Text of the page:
Connect with us

Prevent signal when device is turned on

Discussion in 'Electronic Basics' started by [email protected], Mar 21, 2007.

Scroll to continue with content
  1. Guest

    I have one of the output pins of a 16F84A hooked up to a transistor
    which in turn drives a relay. Though the software can drive that pin
    low, my concern is that during power up there might be enough current
    to switch the transistor.

    Since this is a kit-type project I can not do major modifications, so
    is there a simple way to bypass the base for a brief period of time
    and only when the signal is high for a longer time will it actually
    switch the transistor ?
     
  2. Guest

    Hm...have you noticed that that the transistor is turnin on when
    during power up ? From what i recall, the pins are in high Z until
    confired to be either input or output. There shouldnt be any current.

    Seems interesting. Post results or fixes.
     
  3. John Fields

    John Fields Guest

    ---
    Yes. View in Courier:

    +V
    |
    +------+
    |K |
    [DIODE] [COIL]
    | |
    +------+
    |
    C
    PICI0----[R]-----------+------B
    | E
    C |
    Vcc>--[C1]--+--[R1]--B 2N3904 |
    |K E Q1 |
    [CR1] | |
    | | |
    GND>--------+----------+--------+
     
  4. john jardine

    john jardine Guest

    Hang a capacitor on the connection between the transistor base and it's base
    resistor and the 0V. (something like 1uF).
     
  5. John Fields

    John Fields Guest

    ---
    Well, of course, your highness. Your wish is our command. BTW,
    since you're new here and posting from Google groups, it'd be nice
    if you'd learn to bottom post like most of the rest of the
    non-cretins on USENET do.

    Thank you.
     
  6. John Fields

    John Fields Guest

    ---

    Oops... to keep the base from floating:


    +V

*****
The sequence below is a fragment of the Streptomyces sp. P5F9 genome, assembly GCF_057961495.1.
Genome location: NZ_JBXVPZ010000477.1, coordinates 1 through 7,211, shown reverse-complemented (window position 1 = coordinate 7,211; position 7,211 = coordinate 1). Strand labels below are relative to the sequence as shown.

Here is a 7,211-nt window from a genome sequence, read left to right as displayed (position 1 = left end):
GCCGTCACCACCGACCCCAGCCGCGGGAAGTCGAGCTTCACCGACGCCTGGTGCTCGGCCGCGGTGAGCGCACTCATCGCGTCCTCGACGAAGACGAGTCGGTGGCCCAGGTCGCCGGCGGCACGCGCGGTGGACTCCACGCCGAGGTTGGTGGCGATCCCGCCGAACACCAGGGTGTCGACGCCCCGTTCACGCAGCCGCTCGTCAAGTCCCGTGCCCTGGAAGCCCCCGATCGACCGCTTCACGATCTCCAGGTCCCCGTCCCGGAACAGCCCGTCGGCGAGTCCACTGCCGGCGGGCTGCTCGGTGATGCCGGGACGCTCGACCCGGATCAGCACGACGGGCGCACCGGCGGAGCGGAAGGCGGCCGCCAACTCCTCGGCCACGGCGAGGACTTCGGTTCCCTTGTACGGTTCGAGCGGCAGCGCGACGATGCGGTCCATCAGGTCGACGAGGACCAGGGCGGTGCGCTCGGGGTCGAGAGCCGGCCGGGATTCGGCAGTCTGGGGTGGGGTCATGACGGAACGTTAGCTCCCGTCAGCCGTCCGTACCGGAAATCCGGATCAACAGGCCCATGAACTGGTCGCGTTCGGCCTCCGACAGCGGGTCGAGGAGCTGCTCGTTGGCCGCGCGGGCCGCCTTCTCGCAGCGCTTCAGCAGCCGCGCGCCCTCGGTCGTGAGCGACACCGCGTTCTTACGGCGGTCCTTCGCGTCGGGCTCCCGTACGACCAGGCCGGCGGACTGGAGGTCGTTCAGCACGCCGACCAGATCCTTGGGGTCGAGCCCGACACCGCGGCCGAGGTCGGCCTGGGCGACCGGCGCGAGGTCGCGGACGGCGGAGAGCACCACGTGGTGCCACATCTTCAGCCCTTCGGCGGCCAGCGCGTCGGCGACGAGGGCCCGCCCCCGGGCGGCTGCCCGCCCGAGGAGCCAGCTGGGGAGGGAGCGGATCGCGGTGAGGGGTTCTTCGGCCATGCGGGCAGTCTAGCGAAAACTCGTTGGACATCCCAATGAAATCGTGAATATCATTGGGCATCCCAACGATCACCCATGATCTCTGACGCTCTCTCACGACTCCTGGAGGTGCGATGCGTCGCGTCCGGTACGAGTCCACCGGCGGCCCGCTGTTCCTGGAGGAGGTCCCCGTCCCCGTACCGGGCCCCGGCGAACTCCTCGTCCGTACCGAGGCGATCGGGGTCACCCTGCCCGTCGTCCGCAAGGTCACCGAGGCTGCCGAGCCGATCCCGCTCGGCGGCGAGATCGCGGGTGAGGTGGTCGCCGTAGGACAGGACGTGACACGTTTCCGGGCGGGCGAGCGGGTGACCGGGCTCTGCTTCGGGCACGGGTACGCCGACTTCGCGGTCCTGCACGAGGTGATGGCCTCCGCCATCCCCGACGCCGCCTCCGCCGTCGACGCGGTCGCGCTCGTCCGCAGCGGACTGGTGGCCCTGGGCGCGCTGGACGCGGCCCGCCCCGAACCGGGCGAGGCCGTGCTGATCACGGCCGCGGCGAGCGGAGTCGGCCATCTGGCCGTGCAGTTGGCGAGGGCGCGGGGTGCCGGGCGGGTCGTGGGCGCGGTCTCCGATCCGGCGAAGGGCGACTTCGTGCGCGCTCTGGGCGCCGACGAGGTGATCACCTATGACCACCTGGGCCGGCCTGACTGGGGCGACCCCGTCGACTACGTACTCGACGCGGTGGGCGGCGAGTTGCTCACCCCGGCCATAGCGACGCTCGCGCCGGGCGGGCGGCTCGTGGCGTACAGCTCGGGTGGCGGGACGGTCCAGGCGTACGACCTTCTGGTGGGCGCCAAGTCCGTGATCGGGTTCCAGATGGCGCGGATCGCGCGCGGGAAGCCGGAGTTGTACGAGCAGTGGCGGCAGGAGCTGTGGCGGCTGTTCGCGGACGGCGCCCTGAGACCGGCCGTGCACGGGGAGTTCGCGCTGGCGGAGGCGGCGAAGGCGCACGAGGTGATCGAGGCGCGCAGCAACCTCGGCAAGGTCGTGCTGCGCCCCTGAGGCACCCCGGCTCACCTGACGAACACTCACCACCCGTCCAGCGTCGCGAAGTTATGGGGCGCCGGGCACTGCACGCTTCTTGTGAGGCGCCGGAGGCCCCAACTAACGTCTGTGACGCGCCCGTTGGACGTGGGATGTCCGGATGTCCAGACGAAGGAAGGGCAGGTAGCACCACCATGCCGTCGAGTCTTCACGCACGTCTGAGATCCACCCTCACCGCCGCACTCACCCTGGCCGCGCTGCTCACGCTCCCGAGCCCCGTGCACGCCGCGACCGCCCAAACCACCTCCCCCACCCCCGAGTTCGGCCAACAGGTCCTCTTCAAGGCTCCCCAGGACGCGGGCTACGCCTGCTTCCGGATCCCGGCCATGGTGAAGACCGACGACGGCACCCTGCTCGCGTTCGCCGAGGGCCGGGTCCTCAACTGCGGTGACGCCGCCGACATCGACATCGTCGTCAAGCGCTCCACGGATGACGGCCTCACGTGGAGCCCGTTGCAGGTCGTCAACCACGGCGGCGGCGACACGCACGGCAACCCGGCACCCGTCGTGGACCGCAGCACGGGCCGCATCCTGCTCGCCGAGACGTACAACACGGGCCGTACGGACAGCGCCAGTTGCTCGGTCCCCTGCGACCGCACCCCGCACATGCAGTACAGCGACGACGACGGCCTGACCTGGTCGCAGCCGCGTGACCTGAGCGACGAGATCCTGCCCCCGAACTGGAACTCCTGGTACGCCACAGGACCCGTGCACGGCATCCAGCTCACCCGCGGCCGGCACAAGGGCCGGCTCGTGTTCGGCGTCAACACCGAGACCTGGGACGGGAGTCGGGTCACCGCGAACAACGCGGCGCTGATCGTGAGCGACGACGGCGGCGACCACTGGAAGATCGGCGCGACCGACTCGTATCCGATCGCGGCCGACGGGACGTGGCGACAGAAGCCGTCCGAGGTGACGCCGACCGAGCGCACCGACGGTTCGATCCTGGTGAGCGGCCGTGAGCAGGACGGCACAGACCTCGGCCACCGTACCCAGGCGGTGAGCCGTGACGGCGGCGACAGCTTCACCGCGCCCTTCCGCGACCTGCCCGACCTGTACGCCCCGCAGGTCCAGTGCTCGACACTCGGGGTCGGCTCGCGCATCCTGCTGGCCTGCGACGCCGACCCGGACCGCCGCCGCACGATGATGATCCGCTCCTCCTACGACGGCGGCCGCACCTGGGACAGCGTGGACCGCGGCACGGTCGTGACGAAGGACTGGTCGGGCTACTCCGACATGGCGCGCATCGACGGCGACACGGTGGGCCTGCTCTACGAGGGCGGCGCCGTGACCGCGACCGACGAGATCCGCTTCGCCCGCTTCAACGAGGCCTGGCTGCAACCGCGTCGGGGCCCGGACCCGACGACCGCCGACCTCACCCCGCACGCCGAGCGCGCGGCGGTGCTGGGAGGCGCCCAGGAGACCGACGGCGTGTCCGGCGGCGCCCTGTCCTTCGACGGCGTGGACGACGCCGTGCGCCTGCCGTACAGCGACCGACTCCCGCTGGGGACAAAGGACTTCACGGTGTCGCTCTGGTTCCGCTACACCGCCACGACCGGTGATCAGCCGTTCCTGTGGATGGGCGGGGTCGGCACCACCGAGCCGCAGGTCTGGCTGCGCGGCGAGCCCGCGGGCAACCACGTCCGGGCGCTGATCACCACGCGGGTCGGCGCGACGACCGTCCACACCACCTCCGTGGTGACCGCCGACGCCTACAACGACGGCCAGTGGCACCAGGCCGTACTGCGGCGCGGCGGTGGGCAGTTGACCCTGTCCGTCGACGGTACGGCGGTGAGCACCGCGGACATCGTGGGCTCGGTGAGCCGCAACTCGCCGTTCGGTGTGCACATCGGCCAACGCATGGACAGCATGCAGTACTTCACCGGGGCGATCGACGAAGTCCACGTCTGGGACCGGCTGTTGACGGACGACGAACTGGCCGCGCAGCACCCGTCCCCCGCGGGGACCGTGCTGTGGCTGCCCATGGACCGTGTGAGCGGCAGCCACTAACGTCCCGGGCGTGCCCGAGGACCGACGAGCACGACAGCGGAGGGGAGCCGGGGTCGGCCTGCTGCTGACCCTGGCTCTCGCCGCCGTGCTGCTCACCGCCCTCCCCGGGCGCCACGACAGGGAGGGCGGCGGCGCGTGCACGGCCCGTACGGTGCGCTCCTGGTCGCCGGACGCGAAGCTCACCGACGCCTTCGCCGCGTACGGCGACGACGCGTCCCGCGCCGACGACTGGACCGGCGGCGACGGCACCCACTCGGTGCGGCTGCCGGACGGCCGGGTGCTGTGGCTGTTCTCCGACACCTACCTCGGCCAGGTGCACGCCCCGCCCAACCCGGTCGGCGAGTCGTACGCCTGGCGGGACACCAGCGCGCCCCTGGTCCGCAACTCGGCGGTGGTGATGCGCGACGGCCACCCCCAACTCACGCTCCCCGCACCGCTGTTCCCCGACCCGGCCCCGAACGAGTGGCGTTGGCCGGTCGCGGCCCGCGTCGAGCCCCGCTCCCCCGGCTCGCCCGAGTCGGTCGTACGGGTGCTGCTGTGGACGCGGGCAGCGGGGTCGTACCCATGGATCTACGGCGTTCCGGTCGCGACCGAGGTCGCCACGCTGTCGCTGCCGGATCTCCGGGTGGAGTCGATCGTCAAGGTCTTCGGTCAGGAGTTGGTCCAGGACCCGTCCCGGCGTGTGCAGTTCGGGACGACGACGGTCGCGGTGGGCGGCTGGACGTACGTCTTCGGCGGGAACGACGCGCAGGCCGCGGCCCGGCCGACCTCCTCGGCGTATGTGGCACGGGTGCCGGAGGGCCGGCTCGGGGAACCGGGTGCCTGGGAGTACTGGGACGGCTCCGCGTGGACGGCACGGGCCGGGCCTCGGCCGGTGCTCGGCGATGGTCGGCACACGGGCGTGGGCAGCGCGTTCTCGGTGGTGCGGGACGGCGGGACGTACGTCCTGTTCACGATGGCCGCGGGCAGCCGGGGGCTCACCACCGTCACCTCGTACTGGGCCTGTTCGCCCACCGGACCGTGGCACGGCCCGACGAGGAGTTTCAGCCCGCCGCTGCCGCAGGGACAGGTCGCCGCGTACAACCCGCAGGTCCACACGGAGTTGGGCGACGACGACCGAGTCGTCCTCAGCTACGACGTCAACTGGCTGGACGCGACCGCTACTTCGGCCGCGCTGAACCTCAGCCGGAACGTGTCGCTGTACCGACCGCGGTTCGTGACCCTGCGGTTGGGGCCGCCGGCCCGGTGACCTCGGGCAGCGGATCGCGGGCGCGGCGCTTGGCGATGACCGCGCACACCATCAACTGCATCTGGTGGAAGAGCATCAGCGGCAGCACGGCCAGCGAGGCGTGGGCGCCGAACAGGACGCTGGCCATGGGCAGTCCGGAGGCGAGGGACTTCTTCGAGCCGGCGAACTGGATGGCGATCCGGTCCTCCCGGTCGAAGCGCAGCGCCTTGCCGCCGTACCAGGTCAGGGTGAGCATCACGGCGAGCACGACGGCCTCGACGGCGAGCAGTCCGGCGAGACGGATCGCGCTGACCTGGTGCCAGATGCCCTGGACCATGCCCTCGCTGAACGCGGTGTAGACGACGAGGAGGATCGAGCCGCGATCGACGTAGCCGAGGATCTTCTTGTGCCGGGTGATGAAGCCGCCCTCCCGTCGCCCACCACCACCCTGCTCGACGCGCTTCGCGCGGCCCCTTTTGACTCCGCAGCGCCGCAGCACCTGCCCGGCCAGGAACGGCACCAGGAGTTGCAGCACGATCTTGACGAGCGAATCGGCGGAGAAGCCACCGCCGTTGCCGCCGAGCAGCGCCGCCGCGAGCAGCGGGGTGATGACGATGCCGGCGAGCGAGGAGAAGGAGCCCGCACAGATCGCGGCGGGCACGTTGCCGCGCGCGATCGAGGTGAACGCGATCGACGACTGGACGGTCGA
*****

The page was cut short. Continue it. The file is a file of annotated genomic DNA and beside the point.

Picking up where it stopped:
|
    +------+
    |K |
    [DIODE] [COIL]
    | |
    +------+
    |
    C
    PICI0----[R]--------------+------B
    | E
    C |
    Vcc>--[C1]--+--[R1]--+--B 2N3904 |
    |K | E Q1 |
    [CR1] [R2] | |
    | | | |
    GND>--------+--------+----+--------+
     
  7. Guest

    Thanks! What is CR1 and what is it doing?
     
  8. Guest

    Okay, I see how that takes care of things while the signal is briefly
    high. But what happens if the pin goes low or high impedance? Won't
    the capacitor then discharge via the Base-Emitter ?
     
  9. John Fields

    John Fields Guest

     
  10. john jardine

    john jardine Guest

    (assuming of course an NPN transistor)
    PIC pin high for a decent period and the cap sits about 0.7V with the
    transistor ON. (same action with or without the capacitor)
    PIC pin low for a decent period and the capacitor discharges via the
    resistor to 0V and the transistor goes OFF. (same action with or without the
    capacitor)

    If transistor is ON and PIC pin switched to high impedance then capacitor
    discharges via BE till transistor switches OFF (about 0.5V on capacitor)

    If transistor is OFF and PIC pin switched to high impedance then transistor
    stays off. The capacitor even provides some noise filtering.

    But ... If the PIC pin is liable to be switched from output to input, then
    there should (capacitor or no capacitor) also be an additional pullup or
    pulldown resistor fitted somewhere, sufficient to define the transistor
    ON-OFF state, under this rather odd operating condition.
     
  11. jasen

    jasen Guest

    does startup take long enough for the relay to respond?
    IOW: does that really matter?
    huh?

    a capacitor to ground will slow the response a bit.


    Bye.
    Jasen
     
Ask a Question
Want to reply to this thread or ask your own question?
You'll need to choose a username for the site, which only take a couple of moments (here). After that, you can post your question and our members will help you out.
Electronics Point Logo
Continue to site
Quote of the day

-